Philadelphia—A multidisciplinary approach in an outpatient dialysis center to emergency preparedness in dialysis patients is feasible and effective to educate patients about creating plans for maintaining dialysis during disasters.
That was the main finding of a study conducted recently by Anuradha Wadhwa, MD, and colleagues. The researchers presented study results in a poster session during Kidney Week 2014 in a poster titled Disaster Preparedness in Dialysis Patients via Multidisciplinary Approach.
For patients who depend on dialysis to survive, emergencies and disasters can place them in life-threatening situations. According to the researchers, the cornerstone of a successful disaster plan is patient education on an individual level. Despite the availability of information on disaster preparedness in printed materials, the level of disaster preparedness is “suboptimal,” the researchers said.
This quality improvement study was designed to assess disaster preparedness among dialysis patients at a single center and to evaluate a multidisciplinary approach to dissemination of disaster preparedness information. The study consisted of two similar surveys (initial and follow-up one month after completion of initial survey). The questions required yes or no responses. Patients were approached during dialysis to participate.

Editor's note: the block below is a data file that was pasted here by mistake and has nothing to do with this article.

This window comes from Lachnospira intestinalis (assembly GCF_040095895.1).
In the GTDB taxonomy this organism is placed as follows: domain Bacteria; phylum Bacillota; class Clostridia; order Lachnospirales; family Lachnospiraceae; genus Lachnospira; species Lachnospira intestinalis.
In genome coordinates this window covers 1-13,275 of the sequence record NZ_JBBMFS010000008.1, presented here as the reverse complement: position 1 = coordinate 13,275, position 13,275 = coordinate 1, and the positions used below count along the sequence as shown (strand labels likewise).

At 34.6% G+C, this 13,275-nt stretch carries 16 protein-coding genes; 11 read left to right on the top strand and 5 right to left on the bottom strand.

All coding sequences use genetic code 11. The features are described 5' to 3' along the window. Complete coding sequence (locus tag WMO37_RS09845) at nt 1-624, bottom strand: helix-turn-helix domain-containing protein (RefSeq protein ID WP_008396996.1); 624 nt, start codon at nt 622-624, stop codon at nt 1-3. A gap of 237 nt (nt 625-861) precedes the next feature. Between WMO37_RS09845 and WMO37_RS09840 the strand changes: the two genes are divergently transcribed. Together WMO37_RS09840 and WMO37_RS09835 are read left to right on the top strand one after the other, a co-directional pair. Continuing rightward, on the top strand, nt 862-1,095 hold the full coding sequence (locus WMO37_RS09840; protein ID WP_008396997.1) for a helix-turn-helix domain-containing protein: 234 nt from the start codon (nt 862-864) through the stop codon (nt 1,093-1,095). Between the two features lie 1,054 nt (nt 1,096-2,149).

When the initial survey was completed, patients were provided with information on disaster preparedness by a multidisciplinary team of nurses, physicians, dieticians, and social workers. Each member of the team discussed the information with the patients. The study defined disaster preparedness as subjective preparedness (based on response to a survey question) and a positive response to at least three key questions: (1) having a plan that was discussed with a family member or dialysis unit; (2) knowledge of backup dialysis facility; and (3) familiarity with an emergency diet plan.
Of 132 eligible patients, 124 completed both surveys. Average age of respondents was 62 years, 52% were male, and 58% were African American. The majority (60%) of respondents subjectively thought they were prepared for an emergency; however, based on defining criteria, 80% were not prepared.
Approximately 50% did not have a plan or know about a backup facility, and 35% were unaware of an emergency diet plan. Responses indicated that 95% of respondents were interested in learning about emergency preparedness and 99% thought the information provided was useful. Responses to the follow-up survey demonstrated that 80% were better prepared than they were on the initial survey.
In conclusion the researchers said, “Emergency preparedness in dialysis patients was lacking, but they were willing to learn.”